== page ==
Metro Subcontractor Dies from Electrocution
It is reasonable to think that as advancements in technology increase, accidents involving electrocution would decrease. In spite of the many advancements in technology, a number of accidents involving electrocution are still being reported. Recently, the Washington Post has released a story about an electrocution accident involving a metro subcontractor who incidentally touched a live wire.
The accident occurred in the middle of August of this past summer at the Bladensburg bus garage in Northeast. Metro spokeswoman Lisa Farbestein made the announcement Monday, August 24, 2009. The subcontractar, Steven Troy Griffith, 30, was electrocuted to death after touching a live wire.
At the time the story was released, the medical examiner had yet to officially determine the cause of death. It seems unlikely, however, that electrocution was not the cause of death in this accident. No details were released about the context in which the electrocution occurred.
More ?’s Than Answers
While this story was not a feature article in the Washington Post, it certainly was not packed with details. Several questions arise from this accident. One question that remains is as to the reason a wire was exposed while still live. If maintenance was going on, then whose fault is it that the wire was live while the subcontractor was supposedly unaware of it? This question also presupposes another as to whether or not the subcontractor was aware of the live wire or not.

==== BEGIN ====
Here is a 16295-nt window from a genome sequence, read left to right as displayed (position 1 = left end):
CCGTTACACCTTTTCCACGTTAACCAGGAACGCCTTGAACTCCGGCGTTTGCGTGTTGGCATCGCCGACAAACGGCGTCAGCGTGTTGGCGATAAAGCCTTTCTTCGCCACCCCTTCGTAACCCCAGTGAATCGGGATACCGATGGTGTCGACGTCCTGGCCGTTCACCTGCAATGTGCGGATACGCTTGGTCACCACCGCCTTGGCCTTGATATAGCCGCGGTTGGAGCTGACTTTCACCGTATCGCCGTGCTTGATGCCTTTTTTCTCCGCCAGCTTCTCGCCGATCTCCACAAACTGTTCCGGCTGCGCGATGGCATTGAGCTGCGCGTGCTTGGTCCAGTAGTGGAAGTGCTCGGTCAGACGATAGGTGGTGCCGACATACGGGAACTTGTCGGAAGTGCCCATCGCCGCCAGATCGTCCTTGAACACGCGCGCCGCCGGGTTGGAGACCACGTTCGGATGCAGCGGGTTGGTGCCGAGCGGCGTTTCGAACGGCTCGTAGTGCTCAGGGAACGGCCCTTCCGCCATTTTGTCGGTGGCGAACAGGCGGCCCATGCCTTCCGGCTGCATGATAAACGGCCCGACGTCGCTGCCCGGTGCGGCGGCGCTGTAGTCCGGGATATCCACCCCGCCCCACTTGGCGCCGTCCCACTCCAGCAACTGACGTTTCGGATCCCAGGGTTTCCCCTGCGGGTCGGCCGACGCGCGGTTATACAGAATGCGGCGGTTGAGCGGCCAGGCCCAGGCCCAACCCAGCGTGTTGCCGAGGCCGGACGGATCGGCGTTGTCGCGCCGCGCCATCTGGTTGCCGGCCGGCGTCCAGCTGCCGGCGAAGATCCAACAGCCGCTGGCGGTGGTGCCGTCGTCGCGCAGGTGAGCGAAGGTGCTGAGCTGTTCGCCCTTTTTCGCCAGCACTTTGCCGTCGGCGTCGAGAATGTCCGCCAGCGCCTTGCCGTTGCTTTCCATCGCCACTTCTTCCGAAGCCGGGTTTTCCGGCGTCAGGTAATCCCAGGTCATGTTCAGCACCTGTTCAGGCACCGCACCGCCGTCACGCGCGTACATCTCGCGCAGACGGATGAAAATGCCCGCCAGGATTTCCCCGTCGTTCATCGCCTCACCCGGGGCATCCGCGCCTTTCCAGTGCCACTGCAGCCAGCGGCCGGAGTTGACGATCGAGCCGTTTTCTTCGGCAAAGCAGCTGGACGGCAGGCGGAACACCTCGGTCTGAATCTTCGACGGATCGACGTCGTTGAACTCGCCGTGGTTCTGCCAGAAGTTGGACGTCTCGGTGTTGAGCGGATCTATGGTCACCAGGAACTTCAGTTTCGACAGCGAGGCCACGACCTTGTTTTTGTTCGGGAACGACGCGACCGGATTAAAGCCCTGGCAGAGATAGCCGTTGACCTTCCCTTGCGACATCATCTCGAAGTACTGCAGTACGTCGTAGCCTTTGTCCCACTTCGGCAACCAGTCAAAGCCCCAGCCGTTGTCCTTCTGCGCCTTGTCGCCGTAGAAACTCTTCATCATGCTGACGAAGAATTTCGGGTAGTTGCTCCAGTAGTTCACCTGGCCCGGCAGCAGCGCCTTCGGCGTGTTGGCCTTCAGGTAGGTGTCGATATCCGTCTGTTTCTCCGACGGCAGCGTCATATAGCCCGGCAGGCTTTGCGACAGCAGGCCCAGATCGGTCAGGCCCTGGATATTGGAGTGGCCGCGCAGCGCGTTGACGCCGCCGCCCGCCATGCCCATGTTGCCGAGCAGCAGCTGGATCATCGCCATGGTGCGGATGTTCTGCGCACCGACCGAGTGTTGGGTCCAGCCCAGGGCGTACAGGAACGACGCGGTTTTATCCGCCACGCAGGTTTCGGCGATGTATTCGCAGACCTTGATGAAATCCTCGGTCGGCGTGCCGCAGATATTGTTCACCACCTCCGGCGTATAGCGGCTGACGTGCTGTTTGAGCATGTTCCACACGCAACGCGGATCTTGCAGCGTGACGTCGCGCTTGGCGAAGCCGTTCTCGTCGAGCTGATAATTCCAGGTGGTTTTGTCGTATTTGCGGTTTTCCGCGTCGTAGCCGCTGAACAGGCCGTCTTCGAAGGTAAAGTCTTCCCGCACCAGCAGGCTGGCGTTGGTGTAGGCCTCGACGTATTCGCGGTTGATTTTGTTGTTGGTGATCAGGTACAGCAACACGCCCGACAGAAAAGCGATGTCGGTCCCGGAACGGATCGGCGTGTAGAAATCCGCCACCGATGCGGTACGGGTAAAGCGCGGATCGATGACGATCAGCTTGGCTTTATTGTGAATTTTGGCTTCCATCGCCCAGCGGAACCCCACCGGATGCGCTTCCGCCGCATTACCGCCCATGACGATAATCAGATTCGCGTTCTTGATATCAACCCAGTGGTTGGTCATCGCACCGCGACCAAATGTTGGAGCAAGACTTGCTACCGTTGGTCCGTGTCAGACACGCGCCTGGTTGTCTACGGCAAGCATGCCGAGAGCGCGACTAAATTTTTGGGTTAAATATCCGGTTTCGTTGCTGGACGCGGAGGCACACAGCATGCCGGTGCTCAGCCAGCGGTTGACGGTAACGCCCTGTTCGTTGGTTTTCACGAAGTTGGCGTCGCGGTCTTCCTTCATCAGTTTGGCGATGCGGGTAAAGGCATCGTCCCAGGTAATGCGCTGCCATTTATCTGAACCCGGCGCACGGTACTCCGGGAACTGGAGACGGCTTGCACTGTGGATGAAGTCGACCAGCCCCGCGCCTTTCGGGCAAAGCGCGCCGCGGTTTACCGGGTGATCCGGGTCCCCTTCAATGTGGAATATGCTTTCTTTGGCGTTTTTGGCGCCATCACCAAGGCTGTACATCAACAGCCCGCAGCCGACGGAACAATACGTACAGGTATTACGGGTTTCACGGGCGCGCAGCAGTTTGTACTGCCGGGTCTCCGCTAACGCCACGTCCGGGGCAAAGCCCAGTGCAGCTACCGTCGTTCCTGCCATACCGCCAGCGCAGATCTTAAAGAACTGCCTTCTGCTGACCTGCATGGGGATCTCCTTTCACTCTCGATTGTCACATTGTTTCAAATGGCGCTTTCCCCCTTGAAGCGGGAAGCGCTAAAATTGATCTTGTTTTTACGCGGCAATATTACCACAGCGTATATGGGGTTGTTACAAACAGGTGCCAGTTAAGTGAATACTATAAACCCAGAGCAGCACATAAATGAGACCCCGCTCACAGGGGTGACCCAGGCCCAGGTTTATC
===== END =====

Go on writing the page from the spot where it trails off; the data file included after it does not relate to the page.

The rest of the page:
The Metro Transit Police were conducting an investigation at the time the story was released. James Hohmann, the Washington Post Staff Writer who released the article, attempted to contact Griffith’s employer to no avail, apparently wishing to not comment on the incident.
Electrocution accidents such as this one highlight the importance of having lawyers that specialize in electrocution accidents. If circumstances were indeed not safe for Griffith, then his family deserves justice and the responsible parties ought to be held accountable. With the little information that was released about this article, any placement of blame or responsibility would be highly speculative and truly it is not our desire to do so with this article but rather to merely explicate an unfortunate electrocution accident.